Baidu first to train AI to perform new tasks using zero shot learning

Posted on Friday, Apr 07 2017 @ 12:25 CEST by Thomas De Maesschalck
While a lot of the artificial intelligence innovations originate from US-based firms, it's easy to forget there are a lot of other firms around the world that are making breakthroughs. Chinese Internet giant Baidu is one of these companies, they have a big AI team working on various projects and they just announced they've managed to train an AI agent to use zero shot learning to solve a problem without having received any prior examples of how to solve such a task.
In the Baidu project, a virtual teacher gave positive or negative feedback to an agent who was responding to commands issued by the teacher. If the agent rightly connected the command with the intended action, it received a reward, and in the case of failure, it was penalized. The agent slowly learned the correct meaning and usage of words. Later, when presented with an unfamiliar command, it was able to extrapolate the correct meaning and fulfill the desired goal, an example of one shot learning. While this whole process took place in a simple 2D maze world, it could likely be extrapolated to vivid 3D environments, and from there to real world settings.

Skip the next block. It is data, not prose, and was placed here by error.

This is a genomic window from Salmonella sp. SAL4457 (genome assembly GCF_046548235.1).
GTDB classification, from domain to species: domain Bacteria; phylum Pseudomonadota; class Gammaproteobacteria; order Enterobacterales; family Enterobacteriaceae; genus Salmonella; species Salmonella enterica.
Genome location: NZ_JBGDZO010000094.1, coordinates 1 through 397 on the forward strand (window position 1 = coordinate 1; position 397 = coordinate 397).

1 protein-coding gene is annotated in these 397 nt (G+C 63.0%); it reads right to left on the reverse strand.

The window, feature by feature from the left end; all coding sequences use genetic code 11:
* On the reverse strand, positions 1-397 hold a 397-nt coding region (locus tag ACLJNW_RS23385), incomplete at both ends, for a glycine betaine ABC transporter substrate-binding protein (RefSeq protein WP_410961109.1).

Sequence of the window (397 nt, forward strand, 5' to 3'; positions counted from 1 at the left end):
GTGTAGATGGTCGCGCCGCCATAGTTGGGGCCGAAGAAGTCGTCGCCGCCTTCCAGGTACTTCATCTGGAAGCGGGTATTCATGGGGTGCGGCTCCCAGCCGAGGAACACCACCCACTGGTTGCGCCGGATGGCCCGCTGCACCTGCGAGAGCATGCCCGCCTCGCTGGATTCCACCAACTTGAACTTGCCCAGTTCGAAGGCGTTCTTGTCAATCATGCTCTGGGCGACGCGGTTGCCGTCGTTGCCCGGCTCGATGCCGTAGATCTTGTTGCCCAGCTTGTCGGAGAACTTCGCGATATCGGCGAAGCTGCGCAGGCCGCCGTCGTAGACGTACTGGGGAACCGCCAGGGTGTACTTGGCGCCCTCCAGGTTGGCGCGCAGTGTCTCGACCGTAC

Basically, Baidu first trained an AI agent to understand language through positive and negative reinforcement. Then the AI agent used this knowledge to navigate a 2D maze using natural language commands. That is the novelty here, in this simplistic model, the system can apply past knowledge to perform new tasks. This is a job that comes naturally to humans but remains very hard for machine learning.

Baidu zero shot learning

Via: ExtremeTech

About the Author

Thomas De Maesschalck

Thomas has been messing with computer since early childhood and firmly believes the Internet is the best thing since sliced bread. Enjoys playing with new tech, is fascinated by science, and passionate about financial markets. When not behind a computer, he can be found with running shoes on or lifting heavy weights in the weight room.

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